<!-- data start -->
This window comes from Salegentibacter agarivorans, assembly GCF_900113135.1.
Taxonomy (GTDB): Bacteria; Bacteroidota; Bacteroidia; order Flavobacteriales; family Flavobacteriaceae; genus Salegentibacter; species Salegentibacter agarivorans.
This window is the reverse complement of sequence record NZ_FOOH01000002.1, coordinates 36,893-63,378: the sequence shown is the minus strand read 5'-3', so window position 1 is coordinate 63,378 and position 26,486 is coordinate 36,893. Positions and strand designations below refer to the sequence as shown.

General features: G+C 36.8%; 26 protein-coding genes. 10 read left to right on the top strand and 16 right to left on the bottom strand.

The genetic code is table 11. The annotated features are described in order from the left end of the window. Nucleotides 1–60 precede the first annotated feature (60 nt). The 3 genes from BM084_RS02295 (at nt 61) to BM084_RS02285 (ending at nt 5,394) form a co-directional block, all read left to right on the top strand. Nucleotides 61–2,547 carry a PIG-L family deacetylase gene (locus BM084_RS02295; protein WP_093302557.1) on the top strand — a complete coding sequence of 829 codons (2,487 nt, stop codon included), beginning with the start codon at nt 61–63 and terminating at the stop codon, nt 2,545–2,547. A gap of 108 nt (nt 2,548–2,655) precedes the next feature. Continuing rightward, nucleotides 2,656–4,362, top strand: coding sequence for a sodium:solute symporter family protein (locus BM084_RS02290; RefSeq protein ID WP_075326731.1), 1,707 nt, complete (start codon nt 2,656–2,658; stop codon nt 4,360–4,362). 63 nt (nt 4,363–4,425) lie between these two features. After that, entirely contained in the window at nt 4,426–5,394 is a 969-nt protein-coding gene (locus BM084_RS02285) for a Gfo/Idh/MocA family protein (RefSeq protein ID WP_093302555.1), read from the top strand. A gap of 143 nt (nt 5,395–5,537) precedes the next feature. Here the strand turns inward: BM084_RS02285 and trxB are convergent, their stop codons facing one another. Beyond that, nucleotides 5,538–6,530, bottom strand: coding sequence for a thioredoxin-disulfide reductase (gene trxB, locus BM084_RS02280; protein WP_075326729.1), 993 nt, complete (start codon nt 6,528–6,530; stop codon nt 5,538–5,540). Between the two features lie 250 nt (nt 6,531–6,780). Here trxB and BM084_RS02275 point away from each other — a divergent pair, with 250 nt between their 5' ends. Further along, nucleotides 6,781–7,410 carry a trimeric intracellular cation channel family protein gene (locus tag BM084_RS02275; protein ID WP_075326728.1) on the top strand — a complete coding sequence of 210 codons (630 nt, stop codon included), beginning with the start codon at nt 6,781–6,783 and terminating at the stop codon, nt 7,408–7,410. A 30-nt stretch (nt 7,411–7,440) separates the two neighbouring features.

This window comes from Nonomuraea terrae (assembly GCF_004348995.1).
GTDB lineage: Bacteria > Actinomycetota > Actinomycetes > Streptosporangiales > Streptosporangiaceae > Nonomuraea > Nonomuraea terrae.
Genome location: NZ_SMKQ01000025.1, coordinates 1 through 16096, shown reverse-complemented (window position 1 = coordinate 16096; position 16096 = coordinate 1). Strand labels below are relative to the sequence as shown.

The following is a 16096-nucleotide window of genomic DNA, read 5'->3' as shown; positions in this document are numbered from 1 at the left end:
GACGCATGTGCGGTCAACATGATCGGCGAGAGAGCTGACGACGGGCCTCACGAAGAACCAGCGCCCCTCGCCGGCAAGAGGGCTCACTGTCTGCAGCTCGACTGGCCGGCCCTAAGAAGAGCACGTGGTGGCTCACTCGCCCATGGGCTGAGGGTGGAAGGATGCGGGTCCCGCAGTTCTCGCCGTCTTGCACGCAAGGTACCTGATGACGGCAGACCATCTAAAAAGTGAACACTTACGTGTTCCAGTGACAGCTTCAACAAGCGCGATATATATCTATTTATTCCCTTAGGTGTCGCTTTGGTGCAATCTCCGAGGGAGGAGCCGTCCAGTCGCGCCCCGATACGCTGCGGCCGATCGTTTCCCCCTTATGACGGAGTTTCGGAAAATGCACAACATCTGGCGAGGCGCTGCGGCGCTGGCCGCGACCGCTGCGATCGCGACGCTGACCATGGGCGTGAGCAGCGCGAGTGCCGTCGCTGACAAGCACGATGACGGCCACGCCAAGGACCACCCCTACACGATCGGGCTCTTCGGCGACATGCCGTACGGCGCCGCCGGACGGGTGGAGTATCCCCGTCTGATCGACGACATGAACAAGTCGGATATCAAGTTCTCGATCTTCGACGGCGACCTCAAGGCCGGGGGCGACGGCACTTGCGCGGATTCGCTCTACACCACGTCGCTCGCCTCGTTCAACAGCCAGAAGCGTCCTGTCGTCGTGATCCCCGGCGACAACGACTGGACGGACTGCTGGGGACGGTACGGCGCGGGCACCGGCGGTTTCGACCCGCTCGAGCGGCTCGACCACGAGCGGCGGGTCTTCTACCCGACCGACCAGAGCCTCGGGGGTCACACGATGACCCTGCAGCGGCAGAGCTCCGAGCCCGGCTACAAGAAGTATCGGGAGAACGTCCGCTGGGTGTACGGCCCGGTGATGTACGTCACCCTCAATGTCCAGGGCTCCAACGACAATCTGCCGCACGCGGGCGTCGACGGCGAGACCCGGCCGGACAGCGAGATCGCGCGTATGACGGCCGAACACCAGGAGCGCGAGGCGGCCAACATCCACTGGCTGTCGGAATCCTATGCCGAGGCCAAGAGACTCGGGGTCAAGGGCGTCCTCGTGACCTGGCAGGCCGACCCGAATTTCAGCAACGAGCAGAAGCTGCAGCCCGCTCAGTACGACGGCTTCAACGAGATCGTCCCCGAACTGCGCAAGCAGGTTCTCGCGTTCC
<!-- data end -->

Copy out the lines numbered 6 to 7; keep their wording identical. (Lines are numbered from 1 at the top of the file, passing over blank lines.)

This window comes from Nonomuraea terrae (assembly GCF_004348995.1).
GTDB lineage: Bacteria > Actinomycetota > Actinomycetes > Streptosporangiales > Streptosporangiaceae > Nonomuraea > Nonomuraea terrae.